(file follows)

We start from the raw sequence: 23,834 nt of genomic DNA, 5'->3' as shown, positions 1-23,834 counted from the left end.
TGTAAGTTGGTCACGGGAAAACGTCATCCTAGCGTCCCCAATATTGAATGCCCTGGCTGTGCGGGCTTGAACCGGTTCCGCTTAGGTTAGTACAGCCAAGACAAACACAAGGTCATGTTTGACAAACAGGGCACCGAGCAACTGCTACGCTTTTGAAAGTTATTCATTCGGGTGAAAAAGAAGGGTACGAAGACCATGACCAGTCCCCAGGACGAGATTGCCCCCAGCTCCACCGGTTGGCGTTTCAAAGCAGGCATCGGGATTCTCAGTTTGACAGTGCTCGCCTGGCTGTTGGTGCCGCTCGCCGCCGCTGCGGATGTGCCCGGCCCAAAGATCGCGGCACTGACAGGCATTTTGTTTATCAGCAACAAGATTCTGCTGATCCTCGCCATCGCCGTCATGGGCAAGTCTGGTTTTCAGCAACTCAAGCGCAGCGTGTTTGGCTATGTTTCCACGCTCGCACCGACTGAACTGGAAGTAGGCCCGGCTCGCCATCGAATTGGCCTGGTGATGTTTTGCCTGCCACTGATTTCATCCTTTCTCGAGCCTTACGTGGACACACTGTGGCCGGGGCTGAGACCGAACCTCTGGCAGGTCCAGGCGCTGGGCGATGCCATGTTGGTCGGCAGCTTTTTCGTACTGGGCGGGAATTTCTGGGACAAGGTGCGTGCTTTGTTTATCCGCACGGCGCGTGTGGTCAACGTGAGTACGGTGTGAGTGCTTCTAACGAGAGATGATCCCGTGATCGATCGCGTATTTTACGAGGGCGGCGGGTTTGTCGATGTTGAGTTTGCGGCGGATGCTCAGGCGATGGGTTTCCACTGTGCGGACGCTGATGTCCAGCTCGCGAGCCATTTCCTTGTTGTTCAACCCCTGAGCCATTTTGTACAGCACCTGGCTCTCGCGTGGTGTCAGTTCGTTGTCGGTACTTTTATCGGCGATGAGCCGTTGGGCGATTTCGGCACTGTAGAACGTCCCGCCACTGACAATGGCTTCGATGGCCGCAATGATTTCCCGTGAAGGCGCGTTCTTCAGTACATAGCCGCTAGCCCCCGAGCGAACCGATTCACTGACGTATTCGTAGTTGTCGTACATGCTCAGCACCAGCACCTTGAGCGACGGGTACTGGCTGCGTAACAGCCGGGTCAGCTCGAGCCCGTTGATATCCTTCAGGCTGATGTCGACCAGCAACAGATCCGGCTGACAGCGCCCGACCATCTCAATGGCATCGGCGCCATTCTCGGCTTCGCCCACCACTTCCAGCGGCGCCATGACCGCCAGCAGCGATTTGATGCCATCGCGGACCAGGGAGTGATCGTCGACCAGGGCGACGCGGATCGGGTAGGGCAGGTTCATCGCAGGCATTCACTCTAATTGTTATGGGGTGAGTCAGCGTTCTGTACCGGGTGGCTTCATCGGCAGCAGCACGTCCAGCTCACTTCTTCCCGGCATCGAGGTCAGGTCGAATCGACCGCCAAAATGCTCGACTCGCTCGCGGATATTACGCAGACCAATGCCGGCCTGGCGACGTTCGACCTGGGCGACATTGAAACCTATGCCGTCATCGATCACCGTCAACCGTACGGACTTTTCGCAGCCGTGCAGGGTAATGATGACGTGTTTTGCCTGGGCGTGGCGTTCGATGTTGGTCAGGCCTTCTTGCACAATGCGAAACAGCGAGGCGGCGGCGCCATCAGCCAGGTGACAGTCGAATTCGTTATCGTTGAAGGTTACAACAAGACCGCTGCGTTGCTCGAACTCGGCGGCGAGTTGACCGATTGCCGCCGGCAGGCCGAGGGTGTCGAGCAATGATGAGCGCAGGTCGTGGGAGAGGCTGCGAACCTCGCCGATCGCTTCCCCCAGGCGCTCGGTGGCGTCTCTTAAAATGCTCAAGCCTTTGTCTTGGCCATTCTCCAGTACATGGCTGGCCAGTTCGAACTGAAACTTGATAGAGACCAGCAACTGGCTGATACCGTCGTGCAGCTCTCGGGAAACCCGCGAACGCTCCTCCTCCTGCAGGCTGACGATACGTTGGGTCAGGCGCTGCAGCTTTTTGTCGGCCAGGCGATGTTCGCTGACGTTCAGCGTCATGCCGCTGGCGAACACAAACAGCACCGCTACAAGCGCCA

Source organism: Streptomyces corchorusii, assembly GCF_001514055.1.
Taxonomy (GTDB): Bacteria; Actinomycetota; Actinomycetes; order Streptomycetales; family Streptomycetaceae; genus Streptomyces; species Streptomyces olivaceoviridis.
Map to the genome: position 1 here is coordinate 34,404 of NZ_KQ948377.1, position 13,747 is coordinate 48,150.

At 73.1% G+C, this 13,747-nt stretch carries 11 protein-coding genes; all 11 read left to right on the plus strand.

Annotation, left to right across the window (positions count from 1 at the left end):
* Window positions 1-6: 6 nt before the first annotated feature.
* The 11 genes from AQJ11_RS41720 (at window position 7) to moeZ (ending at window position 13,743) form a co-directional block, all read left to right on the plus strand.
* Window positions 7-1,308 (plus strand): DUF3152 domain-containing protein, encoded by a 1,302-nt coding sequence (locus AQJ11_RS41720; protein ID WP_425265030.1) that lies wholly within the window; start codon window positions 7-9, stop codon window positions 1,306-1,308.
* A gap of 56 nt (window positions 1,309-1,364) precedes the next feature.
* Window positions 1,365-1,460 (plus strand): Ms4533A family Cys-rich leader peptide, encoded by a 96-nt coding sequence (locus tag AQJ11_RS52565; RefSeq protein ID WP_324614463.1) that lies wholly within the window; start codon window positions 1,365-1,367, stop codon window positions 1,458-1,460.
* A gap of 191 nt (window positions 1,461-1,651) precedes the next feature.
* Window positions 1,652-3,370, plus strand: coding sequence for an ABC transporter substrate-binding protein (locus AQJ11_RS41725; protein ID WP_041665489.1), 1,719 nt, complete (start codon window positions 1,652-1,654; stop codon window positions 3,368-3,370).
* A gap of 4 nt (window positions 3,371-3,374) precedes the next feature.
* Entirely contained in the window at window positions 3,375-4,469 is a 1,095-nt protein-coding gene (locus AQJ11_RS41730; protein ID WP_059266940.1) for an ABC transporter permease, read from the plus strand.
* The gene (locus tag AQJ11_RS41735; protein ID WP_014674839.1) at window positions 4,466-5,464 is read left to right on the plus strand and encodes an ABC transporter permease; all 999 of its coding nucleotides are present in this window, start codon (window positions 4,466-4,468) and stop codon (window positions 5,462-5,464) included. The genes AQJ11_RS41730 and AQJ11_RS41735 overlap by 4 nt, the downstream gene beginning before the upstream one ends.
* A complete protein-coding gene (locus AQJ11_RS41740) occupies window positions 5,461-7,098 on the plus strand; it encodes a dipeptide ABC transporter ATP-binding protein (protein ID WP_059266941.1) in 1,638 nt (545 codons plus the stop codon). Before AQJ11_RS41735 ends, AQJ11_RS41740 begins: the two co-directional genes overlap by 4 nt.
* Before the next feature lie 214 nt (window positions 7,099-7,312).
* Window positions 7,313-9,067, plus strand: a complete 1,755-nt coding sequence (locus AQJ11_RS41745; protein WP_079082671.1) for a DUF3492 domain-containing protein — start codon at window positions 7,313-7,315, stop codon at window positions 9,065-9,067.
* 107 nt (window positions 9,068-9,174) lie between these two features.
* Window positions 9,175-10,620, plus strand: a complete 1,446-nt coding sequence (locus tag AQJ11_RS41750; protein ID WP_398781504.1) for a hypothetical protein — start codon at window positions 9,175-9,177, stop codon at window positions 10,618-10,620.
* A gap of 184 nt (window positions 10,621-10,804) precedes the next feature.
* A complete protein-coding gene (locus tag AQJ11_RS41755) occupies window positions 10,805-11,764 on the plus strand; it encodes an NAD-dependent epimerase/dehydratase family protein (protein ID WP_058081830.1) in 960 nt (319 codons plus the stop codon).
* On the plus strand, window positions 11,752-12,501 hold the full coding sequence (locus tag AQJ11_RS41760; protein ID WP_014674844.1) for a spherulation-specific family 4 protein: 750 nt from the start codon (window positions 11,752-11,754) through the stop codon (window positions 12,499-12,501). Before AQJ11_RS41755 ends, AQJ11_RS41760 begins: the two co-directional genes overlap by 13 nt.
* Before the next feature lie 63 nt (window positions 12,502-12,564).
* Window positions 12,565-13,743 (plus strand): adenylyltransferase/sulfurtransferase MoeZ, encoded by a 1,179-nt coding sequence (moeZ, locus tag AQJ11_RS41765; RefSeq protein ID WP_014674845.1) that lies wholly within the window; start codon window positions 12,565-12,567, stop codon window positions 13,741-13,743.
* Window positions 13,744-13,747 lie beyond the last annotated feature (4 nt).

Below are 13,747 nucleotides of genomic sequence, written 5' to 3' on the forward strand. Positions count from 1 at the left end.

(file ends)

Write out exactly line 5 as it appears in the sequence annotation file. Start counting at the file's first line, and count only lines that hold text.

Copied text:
Map to the genome: position 1 here is coordinate 34,404 of NZ_KQ948377.1, position 13,747 is coordinate 48,150.